Justice by Michael J. Sandel

Growing up I was always told to do the right thing. From an early age, I was taught the golden rule: do to others as you would have them do to you. This was and mostly still is the foundation of all ethical decisions in my life. Having such a simple guiding principle, one would think conversations about justice would be just as simple. Unfortunately, nothing is simple.

Justice by Michael Sandel is an exceptionally interesting book. The concept of justice is so intense and complex with numerous layers about fairness, equality, freedom, rights, virtues, morality, and so on. Sandel effortlessly and eloquently deconstructs the concept of justice. He shows us each arguments strengths and weaknesses without sounding pedantic or showing any bias.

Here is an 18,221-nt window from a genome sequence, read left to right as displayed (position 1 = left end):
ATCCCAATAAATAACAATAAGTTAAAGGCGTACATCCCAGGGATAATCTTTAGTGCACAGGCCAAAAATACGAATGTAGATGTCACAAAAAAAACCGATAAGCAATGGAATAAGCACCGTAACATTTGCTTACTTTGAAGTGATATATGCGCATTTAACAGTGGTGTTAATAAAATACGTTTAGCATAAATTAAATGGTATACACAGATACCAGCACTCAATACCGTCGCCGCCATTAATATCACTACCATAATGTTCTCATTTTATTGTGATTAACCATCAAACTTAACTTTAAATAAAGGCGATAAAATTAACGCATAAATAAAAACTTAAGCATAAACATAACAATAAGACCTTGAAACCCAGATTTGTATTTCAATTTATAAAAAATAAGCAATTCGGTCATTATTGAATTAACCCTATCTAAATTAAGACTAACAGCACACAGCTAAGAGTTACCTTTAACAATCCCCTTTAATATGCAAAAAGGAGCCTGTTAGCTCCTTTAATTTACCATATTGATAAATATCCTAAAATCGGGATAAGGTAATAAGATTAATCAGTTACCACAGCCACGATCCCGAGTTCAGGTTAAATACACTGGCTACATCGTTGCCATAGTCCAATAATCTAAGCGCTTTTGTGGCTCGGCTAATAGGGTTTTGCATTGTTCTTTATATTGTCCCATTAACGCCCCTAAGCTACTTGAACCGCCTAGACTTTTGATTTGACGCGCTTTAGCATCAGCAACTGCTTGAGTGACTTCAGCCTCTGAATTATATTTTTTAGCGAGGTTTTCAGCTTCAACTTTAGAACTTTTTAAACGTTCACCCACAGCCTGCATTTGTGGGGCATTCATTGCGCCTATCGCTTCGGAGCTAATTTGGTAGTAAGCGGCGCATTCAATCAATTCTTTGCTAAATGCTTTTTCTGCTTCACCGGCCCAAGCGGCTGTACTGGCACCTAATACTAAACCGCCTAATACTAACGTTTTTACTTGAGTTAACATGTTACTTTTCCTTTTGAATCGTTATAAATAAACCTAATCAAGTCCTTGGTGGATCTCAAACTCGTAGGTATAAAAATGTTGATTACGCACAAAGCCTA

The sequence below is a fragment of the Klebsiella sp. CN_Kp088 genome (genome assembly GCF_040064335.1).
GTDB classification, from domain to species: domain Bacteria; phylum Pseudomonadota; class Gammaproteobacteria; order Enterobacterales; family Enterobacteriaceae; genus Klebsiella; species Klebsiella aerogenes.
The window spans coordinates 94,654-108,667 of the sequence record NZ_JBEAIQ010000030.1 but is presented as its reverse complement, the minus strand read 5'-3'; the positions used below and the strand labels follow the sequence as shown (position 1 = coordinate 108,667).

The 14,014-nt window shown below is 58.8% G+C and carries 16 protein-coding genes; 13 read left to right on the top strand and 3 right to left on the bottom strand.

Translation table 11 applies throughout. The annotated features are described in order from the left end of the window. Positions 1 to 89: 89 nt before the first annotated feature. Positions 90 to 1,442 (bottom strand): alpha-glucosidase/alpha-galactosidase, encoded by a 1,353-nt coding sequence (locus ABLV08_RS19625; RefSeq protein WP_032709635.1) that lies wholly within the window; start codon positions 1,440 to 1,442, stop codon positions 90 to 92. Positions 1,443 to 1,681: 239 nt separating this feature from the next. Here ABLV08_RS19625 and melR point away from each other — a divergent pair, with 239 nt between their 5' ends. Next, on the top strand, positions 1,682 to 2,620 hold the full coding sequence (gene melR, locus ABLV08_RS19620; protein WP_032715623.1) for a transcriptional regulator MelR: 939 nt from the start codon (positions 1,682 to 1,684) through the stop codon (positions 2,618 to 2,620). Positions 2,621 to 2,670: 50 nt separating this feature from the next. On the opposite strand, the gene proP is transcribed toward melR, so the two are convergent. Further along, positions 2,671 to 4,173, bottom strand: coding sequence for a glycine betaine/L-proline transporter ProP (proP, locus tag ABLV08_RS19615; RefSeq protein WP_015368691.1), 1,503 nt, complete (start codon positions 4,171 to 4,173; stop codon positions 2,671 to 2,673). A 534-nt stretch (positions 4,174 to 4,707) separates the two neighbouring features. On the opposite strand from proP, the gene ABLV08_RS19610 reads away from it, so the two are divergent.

This book is a great introduction into the concepts of philosophy. Though he does spend some time discussing the timeline of philosophy with Aristotle, Kant, and Rawls, the majority of the book addresses modern day issues. It is easy to see, after reading this book, how two intelligent, logical human beings can come to two very different conclusions concerning the same moral dilemma.

This is a great book and I highly recommend it.